Avalanches and alpha angles are worth considering when deciphering how far a potential avalanche will run. With this introduction to alpha angles from Lou Dawson, we become more avalanche aware. Be safe.
Editor’s Note:A version of this story was first published on WildSnow in 2014. Like many archived pieces, there’s still much to glean from a story refresh.
With the local avalanche center forecasting for “green”/ “low” avalanche likelihood this weekend, we ventured to find some north and NE-facing slopes for some cold snow. With some wind loading, despite no recent snow, the turns were great. Yet, despite the solid start to the season, the lower portion of the slopes we skied, which trend into a vast talus field, were still somewhat boney. We cut the run short by maybe 20 turns to save the ski/snowboard bases and keep the potential yard sales in check.
By cutting the run short on our last run, I was still on approximately 20-degree terrain and not directly under my partner’s soon-to-be-skied fall line when I traversed across the slope to tuck behind some snags. Even with the “low” avalanche forecast, the concept of alpha angle and avalanches popped into my head. Here’s Lou’s take on alpha angles. The original post, linked here, has a fruitful thread of comments to mine.
Some things in ski mountaineering take a high degree of mental acuity. Tech bindings might be one. Starting before 10:00 in the morning could also be an item for improvement.
But above all, sometimes, it takes a while to wrap your mind around the fact that snow avalanches are predictable in several ways. Thus, while luck and chance play a part in any aspect of life, it is not just chance or the luck of the draw that keeps you alive in avalanche country.
This is written from one backcountry skiing layman to another, with the simple purpose of conveying a concept I’ve found useful and practical over the years for increasing avalanche safety. I’m making no claim to any engineering or geology expertise here. Any mistakes in terminology or facts are mine, and mine alone, and I’ll correct them upon notification.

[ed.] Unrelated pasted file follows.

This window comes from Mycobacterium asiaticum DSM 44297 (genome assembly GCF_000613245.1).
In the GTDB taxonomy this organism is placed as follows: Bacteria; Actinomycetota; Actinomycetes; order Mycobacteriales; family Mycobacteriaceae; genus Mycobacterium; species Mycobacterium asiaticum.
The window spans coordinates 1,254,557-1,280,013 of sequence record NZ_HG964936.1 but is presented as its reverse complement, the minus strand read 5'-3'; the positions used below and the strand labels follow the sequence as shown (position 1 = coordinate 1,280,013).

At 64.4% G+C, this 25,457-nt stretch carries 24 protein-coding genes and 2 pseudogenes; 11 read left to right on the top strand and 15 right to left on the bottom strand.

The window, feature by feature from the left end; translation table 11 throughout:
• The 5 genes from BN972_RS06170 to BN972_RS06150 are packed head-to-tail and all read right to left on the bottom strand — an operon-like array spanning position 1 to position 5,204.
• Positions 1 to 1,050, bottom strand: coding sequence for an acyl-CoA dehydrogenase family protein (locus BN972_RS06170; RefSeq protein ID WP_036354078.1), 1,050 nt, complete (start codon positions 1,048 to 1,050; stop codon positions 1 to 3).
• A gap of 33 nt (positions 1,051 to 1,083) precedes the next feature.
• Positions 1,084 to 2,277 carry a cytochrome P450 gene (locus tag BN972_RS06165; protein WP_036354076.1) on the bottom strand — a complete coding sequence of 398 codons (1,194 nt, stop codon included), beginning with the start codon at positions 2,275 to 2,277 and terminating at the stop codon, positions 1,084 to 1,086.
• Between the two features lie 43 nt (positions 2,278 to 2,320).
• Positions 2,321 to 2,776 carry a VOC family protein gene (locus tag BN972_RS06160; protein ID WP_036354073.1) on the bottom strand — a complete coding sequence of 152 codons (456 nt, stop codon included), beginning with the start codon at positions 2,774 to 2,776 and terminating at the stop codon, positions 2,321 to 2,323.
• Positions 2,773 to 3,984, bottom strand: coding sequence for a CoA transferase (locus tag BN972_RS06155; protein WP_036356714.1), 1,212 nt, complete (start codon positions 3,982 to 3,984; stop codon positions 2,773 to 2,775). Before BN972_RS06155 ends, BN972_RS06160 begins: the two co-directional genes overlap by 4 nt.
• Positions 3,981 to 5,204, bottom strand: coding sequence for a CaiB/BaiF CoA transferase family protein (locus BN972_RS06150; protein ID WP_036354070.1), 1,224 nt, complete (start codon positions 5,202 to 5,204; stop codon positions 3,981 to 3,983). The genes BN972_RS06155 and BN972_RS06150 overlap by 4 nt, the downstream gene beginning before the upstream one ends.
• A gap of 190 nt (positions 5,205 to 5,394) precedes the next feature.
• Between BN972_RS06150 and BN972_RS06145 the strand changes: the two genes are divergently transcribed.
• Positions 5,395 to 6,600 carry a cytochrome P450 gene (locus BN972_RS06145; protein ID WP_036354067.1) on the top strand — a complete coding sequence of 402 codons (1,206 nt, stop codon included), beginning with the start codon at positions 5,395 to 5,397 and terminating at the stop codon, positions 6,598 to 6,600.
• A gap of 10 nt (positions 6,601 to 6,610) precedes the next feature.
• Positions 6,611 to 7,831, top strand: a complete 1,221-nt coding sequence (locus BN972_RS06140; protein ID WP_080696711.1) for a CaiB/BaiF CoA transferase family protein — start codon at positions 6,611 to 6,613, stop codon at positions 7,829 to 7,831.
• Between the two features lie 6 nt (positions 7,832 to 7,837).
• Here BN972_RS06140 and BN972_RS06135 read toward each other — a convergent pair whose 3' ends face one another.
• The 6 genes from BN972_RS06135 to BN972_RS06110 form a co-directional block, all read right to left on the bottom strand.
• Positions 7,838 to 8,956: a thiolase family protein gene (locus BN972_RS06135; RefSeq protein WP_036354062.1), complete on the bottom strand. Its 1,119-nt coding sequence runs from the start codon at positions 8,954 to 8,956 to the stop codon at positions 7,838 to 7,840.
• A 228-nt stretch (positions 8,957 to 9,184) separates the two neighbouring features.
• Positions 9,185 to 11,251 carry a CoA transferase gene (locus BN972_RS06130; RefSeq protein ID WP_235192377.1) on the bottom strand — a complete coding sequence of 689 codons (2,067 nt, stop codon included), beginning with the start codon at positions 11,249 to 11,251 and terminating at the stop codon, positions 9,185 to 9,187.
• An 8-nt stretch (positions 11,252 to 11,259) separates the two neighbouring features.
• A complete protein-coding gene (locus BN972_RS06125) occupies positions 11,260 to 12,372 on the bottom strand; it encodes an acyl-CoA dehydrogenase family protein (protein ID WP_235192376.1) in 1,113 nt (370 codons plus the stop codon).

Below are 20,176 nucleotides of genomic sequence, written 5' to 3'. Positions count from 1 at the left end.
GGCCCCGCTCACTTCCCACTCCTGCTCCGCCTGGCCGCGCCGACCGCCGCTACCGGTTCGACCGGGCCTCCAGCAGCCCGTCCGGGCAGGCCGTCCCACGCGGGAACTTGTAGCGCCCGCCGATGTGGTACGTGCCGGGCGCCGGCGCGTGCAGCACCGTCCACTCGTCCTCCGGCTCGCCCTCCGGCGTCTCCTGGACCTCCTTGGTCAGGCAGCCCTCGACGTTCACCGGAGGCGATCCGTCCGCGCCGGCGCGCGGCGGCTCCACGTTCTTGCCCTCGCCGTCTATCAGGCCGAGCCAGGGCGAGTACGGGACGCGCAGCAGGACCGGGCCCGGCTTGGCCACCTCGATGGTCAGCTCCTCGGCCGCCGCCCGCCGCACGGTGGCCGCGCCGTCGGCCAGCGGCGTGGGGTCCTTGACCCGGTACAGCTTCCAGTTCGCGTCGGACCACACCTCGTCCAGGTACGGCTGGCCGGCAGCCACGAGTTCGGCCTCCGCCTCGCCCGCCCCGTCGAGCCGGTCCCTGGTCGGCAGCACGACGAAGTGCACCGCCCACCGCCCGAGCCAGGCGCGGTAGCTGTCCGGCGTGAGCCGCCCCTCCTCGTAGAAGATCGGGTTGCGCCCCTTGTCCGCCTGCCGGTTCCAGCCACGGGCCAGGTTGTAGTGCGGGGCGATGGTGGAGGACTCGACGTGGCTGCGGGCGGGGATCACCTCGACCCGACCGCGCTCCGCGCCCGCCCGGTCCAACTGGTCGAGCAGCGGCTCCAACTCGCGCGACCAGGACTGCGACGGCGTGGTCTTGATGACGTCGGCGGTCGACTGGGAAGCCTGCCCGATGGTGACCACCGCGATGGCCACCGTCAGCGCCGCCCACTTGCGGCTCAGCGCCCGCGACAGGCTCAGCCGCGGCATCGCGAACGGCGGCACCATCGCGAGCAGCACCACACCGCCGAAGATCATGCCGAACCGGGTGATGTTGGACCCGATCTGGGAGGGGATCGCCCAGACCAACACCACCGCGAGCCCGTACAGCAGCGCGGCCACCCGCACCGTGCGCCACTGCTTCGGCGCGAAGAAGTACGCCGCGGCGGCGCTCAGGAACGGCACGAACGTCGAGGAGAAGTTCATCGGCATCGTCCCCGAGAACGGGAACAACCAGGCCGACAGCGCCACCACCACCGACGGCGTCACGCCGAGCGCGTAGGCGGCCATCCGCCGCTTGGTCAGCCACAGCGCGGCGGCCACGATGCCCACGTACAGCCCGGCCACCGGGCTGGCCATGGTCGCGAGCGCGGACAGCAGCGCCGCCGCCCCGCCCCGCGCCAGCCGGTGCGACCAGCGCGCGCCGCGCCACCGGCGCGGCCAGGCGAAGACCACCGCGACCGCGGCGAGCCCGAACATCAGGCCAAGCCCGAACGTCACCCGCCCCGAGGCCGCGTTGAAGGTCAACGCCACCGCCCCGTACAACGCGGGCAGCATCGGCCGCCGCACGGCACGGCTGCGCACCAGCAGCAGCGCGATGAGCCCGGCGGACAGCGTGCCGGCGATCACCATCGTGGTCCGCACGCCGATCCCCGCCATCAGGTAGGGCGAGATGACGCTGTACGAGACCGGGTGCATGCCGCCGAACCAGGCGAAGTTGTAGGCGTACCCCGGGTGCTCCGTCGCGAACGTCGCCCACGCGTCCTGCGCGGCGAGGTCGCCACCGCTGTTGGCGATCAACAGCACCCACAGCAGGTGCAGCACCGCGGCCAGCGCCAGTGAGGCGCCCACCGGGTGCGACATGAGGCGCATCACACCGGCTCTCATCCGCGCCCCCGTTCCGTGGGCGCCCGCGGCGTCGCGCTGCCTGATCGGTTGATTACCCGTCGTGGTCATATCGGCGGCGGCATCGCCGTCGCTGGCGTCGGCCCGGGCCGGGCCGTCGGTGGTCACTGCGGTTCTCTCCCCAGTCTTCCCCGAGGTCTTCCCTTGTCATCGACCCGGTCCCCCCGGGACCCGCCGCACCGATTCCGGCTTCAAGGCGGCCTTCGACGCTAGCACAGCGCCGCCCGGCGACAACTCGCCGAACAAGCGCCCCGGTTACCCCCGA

Avalanches behave according to natural physical laws involving mass under the influence of gravity and such. While it’s impossible down to inches to predict where an avalanche will stop moving (unless it goes up against a terrain feature), it is possible and quite easy to predict the maximum extent within a few hundred feet or less, depending on topography and some basic engineering concepts. Yep, we’re talking about alpha angle (also known by terms such as angle of reach). We’re talking about the learned skill of recognizing an avalanche slope and perhaps avoiding the runout, even in situations such as a high-altitude glacier with no vegetation clues.
Before we start with the details, if you don’t get this, here is the proof. All over the world, municipalities and land use planners in alpine regions zone or otherwise designate avalanche-safe areas in alpine topography. They don’t use magic to do this. They don’t use divining rods. They don’t just sit around and go “blah blah blah.” Instead, they have someone use a few simple techniques that give a very good idea of safe and unsafe areas. They refine this with engineering math if necessary, but anyone can do the basics.
Below depicts a huge avalanche path near McClure Pass, Colorado, known as the Cleaver. (A good spring corn snow skiing destination, by the way.) The lower trim line is easily spotted and results from a 100-year type of avalanche that occurred on January 12, 2005. How do we know it was a 100-year variety? It is because of the 100-year-old trees that were taken out.
To get your alpha angles at home in Google Earth, first draw a path from the top of the slide path starting zone to the point where you want to catch an alpha angle. After the path is created, just click Edit/Show-Elevation-Profile then convert the percentage grade to degrees.